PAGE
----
By Jim Carlton and Melanie Grayce West 

Gov. Andrew Cuomo on Monday asked Pfizer Inc. if it would sell its Covid-19 vaccine directly to New York state, to help alleviate a shortfall of federally allocated doses that he blames on the Trump administration.

In a letter to Pfizer Chairman and Chief Executive Albert Bourla, the Democratic governor said he was appealing to the company directly after Health and Human Services Secretary Alex Azar failed to deliver on a commitment to increase the doses to New York state.

Last week, the governors of Michigan, Wisconsin and Minnesota sent a letter to Mr. Azar urging him to grant permission for states to directly purchase doses of the vaccine. Mr. Cuomo's request marks a rare attempt to bypass the federal government and get a state its own supply of vaccine.

The governor said the state received 250,000 doses this week -- 50,000 fewer than last week -- even after the U.S. Centers for Disease Control and Prevention expanded the population eligible to get a dose, to people age 65 and up.

With about seven million New Yorkers now eligible, Mr. Cuomo said it would take as long as seven months to vaccinate them all at the current supply. The state has recorded more than 33,000 Covid-19 deaths, the highest in the nation.

"It is abundantly clear that these vaccines are the weapons that will finally win the war against Covid-19," Mr. Cuomo said in the letter to Pfizer, which is based in New York. "But with hospitalizations and deaths increasing across the country this winter, we are in a footrace with the virus, and we will lose unless we dramatically increase the number of doses getting to New Yorkers."

Mr. Cuomo told the CEO he believed Pfizer wasn't bound by commitments that the other major vaccine provider, Moderna Inc., made as part of President Trump's Operation Warp Speed, and could sell directly to the state.

Pfizer spokeswoman Jerica Pitts said the company "is open" to a broader collaboration model that would help expedite the distribution. However, she said federal approval would be needed for any direct sales to states.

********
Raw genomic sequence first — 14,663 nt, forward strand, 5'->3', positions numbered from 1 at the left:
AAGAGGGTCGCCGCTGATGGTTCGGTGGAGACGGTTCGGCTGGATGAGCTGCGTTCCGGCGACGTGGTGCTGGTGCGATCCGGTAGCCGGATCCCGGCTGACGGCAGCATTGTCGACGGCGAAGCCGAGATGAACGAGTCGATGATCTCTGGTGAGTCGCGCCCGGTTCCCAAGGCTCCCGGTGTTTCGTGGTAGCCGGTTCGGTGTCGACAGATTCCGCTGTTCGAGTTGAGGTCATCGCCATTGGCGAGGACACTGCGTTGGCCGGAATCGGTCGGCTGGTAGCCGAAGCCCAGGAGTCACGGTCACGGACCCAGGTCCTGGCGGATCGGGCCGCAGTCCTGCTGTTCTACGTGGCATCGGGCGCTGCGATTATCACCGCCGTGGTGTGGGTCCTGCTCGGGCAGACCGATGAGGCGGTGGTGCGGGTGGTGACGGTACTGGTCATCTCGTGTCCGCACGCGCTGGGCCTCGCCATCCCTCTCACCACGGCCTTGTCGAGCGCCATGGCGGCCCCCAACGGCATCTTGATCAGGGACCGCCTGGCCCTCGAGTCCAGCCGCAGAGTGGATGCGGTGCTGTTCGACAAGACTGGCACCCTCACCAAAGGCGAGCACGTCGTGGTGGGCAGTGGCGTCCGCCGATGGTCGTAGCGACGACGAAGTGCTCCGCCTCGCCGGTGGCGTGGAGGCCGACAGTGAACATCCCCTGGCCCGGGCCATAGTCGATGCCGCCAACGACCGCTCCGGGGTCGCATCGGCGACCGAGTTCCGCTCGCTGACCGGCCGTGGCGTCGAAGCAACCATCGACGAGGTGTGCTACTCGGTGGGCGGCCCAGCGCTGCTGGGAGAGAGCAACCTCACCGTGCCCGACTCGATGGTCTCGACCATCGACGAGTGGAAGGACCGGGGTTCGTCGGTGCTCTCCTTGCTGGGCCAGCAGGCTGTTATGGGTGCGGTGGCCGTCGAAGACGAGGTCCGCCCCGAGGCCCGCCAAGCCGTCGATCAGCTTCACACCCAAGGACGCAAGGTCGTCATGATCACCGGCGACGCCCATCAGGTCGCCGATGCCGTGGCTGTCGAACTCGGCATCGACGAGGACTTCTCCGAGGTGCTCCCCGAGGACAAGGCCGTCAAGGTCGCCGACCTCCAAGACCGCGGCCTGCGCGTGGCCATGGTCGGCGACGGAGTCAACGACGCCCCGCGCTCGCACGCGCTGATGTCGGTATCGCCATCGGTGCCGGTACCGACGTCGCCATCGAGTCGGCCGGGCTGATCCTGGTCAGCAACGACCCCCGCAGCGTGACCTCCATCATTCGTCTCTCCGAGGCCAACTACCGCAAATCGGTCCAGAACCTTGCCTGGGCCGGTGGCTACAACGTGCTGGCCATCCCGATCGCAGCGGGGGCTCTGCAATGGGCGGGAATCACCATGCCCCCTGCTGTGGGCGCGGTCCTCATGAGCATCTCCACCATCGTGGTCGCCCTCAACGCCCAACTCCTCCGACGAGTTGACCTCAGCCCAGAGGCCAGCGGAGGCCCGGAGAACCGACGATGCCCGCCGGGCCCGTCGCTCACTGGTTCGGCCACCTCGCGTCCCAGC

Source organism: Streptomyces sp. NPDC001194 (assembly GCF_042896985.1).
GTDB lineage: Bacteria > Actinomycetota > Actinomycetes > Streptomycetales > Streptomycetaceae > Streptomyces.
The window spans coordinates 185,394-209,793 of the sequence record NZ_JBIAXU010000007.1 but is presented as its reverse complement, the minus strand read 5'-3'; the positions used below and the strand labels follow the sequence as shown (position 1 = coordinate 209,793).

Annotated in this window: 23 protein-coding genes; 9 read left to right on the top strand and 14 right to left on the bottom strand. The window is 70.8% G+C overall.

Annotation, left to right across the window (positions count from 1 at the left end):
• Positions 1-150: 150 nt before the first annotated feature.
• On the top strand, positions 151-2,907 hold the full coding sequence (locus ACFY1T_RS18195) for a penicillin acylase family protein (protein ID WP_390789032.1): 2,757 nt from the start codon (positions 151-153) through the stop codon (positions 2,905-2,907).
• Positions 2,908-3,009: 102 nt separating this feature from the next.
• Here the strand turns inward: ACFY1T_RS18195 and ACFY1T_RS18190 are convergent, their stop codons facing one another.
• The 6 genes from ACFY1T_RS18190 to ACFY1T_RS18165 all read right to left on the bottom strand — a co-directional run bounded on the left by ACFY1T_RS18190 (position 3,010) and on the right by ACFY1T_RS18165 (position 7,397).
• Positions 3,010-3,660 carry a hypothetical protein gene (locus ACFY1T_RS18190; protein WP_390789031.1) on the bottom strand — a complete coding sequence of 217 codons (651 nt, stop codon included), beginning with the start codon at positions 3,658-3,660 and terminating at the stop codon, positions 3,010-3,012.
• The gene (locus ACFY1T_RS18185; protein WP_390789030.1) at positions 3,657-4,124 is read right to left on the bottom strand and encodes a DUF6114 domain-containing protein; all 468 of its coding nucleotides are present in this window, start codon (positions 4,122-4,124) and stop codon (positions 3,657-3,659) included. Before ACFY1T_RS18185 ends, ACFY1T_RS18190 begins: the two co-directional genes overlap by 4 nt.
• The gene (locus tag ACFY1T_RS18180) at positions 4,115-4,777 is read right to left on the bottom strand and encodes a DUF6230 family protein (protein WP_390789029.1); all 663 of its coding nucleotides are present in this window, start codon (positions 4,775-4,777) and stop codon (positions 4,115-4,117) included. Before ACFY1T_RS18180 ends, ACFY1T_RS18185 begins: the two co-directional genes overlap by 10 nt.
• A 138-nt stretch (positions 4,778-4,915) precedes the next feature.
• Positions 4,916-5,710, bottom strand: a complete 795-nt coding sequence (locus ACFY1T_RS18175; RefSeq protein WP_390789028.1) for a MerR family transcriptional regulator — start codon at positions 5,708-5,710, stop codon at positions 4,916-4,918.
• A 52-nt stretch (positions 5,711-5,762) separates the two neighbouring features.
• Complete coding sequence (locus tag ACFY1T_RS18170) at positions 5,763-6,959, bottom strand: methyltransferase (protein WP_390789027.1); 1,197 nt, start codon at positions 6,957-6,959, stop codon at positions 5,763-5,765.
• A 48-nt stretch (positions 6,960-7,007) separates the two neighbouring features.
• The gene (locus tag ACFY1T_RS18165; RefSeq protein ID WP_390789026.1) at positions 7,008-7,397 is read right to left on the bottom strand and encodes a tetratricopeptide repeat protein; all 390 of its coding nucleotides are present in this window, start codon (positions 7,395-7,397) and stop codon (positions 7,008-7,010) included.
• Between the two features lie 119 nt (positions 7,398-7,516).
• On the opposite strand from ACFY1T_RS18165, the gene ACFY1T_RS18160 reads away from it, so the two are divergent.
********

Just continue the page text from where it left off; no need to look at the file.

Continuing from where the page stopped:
Health and Human Services officials weren't immediately available for comment.

The supply problem, which affects states across the U.S., stems from a shortage of vaccines flowing from the federal government, governors have said. A rapid expansion of who is eligible for a vaccine was supposed to be met with an increased allocation of vaccine from a reserve of doses held by the government.

But several governors said Friday that it turned out there wasn't a ready supply from the reserve, even as states, counties and cities rapidly expanded their own infrastructure to vaccinate and the pool of people eligible for the vaccine grew.

In a press conference Monday, Mr. Cuomo said only 900,000 people have had their first of two required doses, out of a state of 20 million people. "Our allocation is nowhere near enough," Mr. Cuomo said.

As a result, one of New York's most populous counties will cancel Covid-19 vaccination clinics, citing a dramatically reduced supply of available vaccines.

Erie County Executive Mark Poloncarz on Saturday canceled community vaccination clinics set to happen from today to Wednesday. Erie County includes the city of Buffalo, the second-largest city in the state.

The county will get only 1,700 doses of the vaccine this week, compared with last week when it got 4,200 doses and previous weeks when 7,500 doses were shipped, Mr. Poloncarz said. The cancellation affects thousands of people.

"Everyone is getting less," Mr. Poloncarz said during a Saturday press conference, adding that "not a single drop of vaccine" has been wasted by the county.

Write to Jim Carlton at and Melanie Grayce West at


(END) Dow Jones Newswires

January 18, 2021 17:47 ET (22:47 GMT)

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